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Scottish Government Declines Help of Mesh Expert

That the Parliament notes with much disappointment reports that the Scottish Government has declined an invitation from the St Louis-based obstetrician-gynaecologist, Dr Dionysios Veronikis, to travel to Scotland to help safely remove transvaginal and other mesh implants from people in Lothian and across the country who are experiencing life-changing pain and disability and to train other surgeons how to do this safely; understands that Dr Veronikis has developed specialist skills and instruments that allow entire mesh implants to be removed with positive results; believes that full mesh removal is currently unavailable in Scotland, and notes the calls for the Scottish Government to reconsider this invitation and to do all that it can to help facilitate the offer that Dr Veronikis has made.

Supported by: Elaine Smith


Current Status: Eligible for Members’ Business, Pending Cross Party Support

To ask the Scottish Government what its response is to reports that the St Louis-based obstetrician-gynaecologist, Dr Dionysios Veronikis, has offered to come to Scotland to remove surgical mesh from patients and train other surgeons on how to do this.


Current Status: Expected Answer date 30/01/2019

To ask the Scottish Government, what its response is to the offer that was made by Dr Dionysios Veronikis, who is a St Louis-based specialist in carrying out mesh removal procedure, which was published in The Sunday Post on 13 January 2019, to treat mesh-injured women in Scotland and assist with training physicians in performing full mesh removal surgery; whether it has been in contact with Dr Veronikis regarding this, and what estimate it has made of how much this would cost.


Current Status: Expected Answer date 30/01/2019

To ask the Scottish Government what work it has undertaken, since its announcement on 12 September 2018 that mesh surgery would be halted, to ensure that all NHS boards comply with this instruction and not use mesh as happened previously following the suspension announced in 2014 when some boards continued to carry out mesh procedures.


Answered by Jeane Freeman (21/12/2018):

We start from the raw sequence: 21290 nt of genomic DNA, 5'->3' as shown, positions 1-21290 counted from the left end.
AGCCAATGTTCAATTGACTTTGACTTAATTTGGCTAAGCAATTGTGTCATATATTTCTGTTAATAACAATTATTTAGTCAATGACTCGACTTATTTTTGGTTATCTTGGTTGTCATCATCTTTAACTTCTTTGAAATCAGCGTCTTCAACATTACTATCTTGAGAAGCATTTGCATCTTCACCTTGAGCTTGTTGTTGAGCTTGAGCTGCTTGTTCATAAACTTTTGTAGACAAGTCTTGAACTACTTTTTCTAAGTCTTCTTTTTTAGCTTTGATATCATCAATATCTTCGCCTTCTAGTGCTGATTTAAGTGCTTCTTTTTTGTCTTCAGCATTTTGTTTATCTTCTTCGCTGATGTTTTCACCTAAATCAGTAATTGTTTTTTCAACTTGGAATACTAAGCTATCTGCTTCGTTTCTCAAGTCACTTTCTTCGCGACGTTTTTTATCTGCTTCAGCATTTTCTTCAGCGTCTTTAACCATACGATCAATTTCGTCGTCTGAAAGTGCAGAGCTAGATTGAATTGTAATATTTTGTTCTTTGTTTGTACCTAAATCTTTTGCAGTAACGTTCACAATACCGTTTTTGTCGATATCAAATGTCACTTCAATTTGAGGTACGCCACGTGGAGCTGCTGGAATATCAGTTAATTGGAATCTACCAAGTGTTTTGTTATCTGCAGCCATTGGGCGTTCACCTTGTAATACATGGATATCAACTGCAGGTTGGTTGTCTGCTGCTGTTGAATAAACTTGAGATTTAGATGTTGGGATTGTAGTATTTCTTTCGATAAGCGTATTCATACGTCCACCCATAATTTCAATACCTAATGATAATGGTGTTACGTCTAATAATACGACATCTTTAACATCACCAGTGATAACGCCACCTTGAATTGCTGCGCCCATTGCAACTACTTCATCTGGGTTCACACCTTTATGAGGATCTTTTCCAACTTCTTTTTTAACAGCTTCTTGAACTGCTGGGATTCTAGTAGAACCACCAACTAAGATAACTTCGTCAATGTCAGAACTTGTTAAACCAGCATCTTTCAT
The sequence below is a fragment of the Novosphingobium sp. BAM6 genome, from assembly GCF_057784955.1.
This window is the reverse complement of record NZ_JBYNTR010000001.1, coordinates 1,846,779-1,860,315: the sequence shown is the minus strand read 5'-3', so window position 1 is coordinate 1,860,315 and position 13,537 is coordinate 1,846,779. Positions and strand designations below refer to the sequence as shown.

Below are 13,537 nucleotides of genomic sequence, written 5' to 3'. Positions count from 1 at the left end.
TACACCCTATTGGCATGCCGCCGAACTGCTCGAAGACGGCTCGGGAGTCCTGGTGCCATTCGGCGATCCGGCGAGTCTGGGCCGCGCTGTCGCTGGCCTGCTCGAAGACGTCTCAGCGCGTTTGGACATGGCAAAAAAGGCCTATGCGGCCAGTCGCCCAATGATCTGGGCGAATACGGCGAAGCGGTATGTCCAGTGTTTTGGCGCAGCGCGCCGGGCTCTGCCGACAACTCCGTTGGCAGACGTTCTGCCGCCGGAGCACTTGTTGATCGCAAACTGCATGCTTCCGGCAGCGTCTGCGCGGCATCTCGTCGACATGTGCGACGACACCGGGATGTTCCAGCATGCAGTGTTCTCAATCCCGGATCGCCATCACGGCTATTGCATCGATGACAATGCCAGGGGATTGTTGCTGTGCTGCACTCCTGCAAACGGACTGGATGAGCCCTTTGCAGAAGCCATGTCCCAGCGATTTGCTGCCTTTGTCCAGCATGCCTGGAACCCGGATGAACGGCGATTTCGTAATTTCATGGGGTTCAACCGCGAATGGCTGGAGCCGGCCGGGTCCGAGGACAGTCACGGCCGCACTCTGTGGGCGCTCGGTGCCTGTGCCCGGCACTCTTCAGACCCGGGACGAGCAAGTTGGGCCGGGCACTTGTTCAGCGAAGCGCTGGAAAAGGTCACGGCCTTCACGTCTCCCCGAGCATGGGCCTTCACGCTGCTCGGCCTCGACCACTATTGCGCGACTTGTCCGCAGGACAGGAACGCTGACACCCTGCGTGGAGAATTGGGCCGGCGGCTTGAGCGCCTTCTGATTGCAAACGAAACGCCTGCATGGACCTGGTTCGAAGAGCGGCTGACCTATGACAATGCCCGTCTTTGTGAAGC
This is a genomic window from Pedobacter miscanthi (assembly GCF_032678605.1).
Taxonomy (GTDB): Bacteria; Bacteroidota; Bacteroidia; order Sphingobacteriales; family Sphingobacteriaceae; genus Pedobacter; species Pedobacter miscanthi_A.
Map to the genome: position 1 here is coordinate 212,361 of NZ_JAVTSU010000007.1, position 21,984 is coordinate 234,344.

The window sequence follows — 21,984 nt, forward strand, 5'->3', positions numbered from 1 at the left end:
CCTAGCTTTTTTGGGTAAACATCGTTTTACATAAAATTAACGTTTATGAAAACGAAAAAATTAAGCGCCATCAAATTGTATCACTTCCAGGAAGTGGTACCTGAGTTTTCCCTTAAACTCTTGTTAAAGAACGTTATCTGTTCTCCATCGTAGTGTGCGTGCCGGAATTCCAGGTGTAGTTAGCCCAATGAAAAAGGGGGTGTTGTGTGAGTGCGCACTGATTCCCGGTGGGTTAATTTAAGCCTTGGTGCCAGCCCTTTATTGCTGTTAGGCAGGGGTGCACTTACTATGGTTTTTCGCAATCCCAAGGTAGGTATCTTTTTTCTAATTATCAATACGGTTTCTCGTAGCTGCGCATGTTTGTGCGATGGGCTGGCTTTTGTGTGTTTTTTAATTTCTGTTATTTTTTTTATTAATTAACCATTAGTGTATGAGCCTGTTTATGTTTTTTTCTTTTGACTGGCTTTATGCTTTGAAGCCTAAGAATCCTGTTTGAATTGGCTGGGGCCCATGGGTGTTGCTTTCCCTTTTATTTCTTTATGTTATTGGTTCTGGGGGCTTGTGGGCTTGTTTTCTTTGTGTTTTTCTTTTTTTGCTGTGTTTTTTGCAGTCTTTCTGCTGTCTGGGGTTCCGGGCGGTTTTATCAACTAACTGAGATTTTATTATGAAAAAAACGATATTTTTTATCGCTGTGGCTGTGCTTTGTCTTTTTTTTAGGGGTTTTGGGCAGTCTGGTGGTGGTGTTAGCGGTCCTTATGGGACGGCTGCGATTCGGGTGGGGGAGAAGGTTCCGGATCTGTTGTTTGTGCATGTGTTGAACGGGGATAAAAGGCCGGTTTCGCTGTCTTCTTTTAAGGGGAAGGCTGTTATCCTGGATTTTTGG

Following the 12 September announcement of the halt, the Chief Medical Officer wrote to all Health Board Chief Executives and Medical Directors in order to instruct them that no further procedures were to be carried out. An exception was permitted in the case of those women who were already on the waiting list. In those circumstances surgery was allowed to go ahead, providing clinicians firstly explained the situation to the patient and sought fresh consent, and Scottish Government officials required Health Boards to confirm that those discussions had taken place.

Health Boards confirm they have complied with the instruction to halt procedures, and surgery has gone ahead only in the exceptional circumstances noted above.


Current Status: Answered by Jeane Freeman on 21/12/2018

To ask the Scottish Government what further work it has undertaken with the Department of Health and Social Care, and the other devolved administrations, regarding the establishment of a mesh database.


Answered by Jeane Freeman (12/12/2018):

Officials have continued to meet with colleagues in the Department of Health and Social Care as well as the other devolved administrations, the British Society of Urogynaecology, and the British Association of Urologiccal Surgeons in order to progress development of a registry.

An outline of an interim registry has been agreed upon and is expected to become operational in the spring of next year, and officials will be considering information governance aspects in order to ensure that NHSScotland can fully participate. A bespoke registry will continue to be developed after implemetation of the interim solution, with delivery expected in around two years.

Both the interim and bespoke registries will record all stress urinary incontinence and pelvic organ prolapse procedures, not just those that involve mesh repair. Further, they will record patient reported outcomes in addition to clinician reports.


Current Status: Answered by Jeane Freeman on 12/12/2018